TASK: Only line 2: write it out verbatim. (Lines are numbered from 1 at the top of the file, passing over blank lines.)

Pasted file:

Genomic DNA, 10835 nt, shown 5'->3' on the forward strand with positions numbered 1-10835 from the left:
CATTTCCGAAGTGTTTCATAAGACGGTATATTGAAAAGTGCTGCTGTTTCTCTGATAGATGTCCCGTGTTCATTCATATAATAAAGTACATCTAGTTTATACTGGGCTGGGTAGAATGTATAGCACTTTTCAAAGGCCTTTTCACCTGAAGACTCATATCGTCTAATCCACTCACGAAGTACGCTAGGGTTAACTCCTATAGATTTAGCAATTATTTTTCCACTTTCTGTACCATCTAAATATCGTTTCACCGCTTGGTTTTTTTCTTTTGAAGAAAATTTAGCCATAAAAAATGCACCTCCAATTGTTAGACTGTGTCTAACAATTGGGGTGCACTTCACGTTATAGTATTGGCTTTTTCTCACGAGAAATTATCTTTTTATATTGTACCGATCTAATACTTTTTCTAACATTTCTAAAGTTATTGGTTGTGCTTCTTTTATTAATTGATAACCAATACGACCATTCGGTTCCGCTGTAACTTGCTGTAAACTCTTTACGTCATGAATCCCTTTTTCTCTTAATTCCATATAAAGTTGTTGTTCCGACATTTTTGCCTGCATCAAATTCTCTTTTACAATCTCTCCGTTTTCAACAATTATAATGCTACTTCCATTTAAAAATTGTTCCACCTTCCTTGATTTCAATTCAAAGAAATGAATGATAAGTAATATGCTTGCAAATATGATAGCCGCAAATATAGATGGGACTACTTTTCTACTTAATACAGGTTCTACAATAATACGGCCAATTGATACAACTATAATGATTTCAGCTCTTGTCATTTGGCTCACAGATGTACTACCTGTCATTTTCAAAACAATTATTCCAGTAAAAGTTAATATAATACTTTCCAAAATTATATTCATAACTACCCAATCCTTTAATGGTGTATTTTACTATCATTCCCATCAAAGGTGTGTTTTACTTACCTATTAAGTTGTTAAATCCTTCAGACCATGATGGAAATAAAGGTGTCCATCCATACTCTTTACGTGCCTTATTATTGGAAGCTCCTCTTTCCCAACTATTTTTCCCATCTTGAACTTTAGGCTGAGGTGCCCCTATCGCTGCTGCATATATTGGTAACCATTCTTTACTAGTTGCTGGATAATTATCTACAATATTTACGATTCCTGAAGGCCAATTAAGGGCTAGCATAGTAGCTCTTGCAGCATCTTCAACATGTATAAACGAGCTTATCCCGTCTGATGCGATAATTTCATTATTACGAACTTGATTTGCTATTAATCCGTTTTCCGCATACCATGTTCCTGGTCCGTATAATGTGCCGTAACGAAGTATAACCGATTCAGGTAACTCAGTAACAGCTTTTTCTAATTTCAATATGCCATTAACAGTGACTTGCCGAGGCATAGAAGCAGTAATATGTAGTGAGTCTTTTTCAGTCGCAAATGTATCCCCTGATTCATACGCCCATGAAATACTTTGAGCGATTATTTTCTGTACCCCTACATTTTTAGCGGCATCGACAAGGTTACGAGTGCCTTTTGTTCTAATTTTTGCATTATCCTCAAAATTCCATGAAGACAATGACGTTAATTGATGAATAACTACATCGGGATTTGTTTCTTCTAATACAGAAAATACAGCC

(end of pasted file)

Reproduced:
CATTTCCGAAGTGTTTCATAAGACGGTATATTGAAAAGTGCTGCTGTTTCTCTGATAGATGTCCCGTGTTCATTCATATAATAAAGTACATCTAGTTTATACTGGGCTGGGTAGAATGTATAGCACTTTTCAAAGGCCTTTTCACCTGAAGACTCATATCGTCTAATCCACTCACGAAGTACGCTAGGGTTAACTCCTATAGATTTAGCAATTATTTTTCCACTTTCTGTACCATCTAAATATCGTTTCACCGCTTGGTTTTTTTCTTTTGAAGAAAATTTAGCCATAAAAAATGCACCTCCAATTGTTAGACTGTGTCTAACAATTGGGGTGCACTTCACGTTATAGTATTGGCTTTTTCTCACGAGAAATTATCTTTTTATATTGTACCGATCTAATACTTTTTCTAACATTTCTAAAGTTATTGGTTGTGCTTCTTTTATTAATTGATAACCAATACGACCATTCGGTTCCGCTGTAACTTGCTGTAAACTCTTTACGTCATGAATCCCTTTTTCTCTTAATTCCATATAAAGTTGTTGTTCCGACATTTTTGCCTGCATCAAATTCTCTTTTACAATCTCTCCGTTTTCAACAATTATAATGCTACTTCCATTTAAAAATTGTTCCACCTTCCTTGATTTCAATTCAAAGAAATGAATGATAAGTAATATGCTTGCAAATATGATAGCCGCAAATATAGATGGGACTACTTTTCTACTTAATACAGGTTCTACAATAATACGGCCAATTGATACAACTATAATGATTTCAGCTCTTGTCATTTGGCTCACAGATGTACTACCTGTCATTTTCAAAACAATTATTCCAGTAAAAGTTAATATAATACTTTCCAAAATTATATTCATAACTACCCAATCCTTTAATGGTGTATTTTACTATCATTCCCATCAAAGGTGTGTTTTACTTACCTATTAAGTTGTTAAATCCTTCAGACCATGATGGAAATAAAGGTGTCCATCCATACTCTTTACGTGCCTTATTATTGGAAGCTCCTCTTTCCCAACTATTTTTCCCATCTTGAACTTTAGGCTGAGGTGCCCCTATCGCTGCTGCATATATTGGTAACCATTCTTTACTAGTTGCTGGATAATTATCTACAATATTTACGATTCCTGAAGGCCAATTAAGGGCTAGCATAGTAGCTCTTGCAGCATCTTCAACATGTATAAACGAGCTTATCCCGTCTGATGCGATAATTTCATTATTACGAACTTGATTTGCTATTAATCCGTTTTCCGCATACCATGTTCCTGGTCCGTATAATGTGCCGTAACGAAGTATAACCGATTCAGGTAACTCAGTAACAGCTTTTTCTAATTTCAATATGCCATTAACAGTGACTTGCCGAGGCATAGAAGCAGTAATATGTAGTGAGTCTTTTTCAGTCGCAAATGTATCCCCTGATTCATACGCCCATGAAATACTTTGAGCGATTATTTTCTGTACCCCTACATTTTTAGCGGCATCGACAAGGTTACGAGTGCCTTTTGTTCTAATTTTTGCATTATCCTCAAAATTCCATGAAGACAATGACGTTAATTGATGAATAACTACATCGGGATTTGTTTCTTCTAATACAGAAAATACAGCC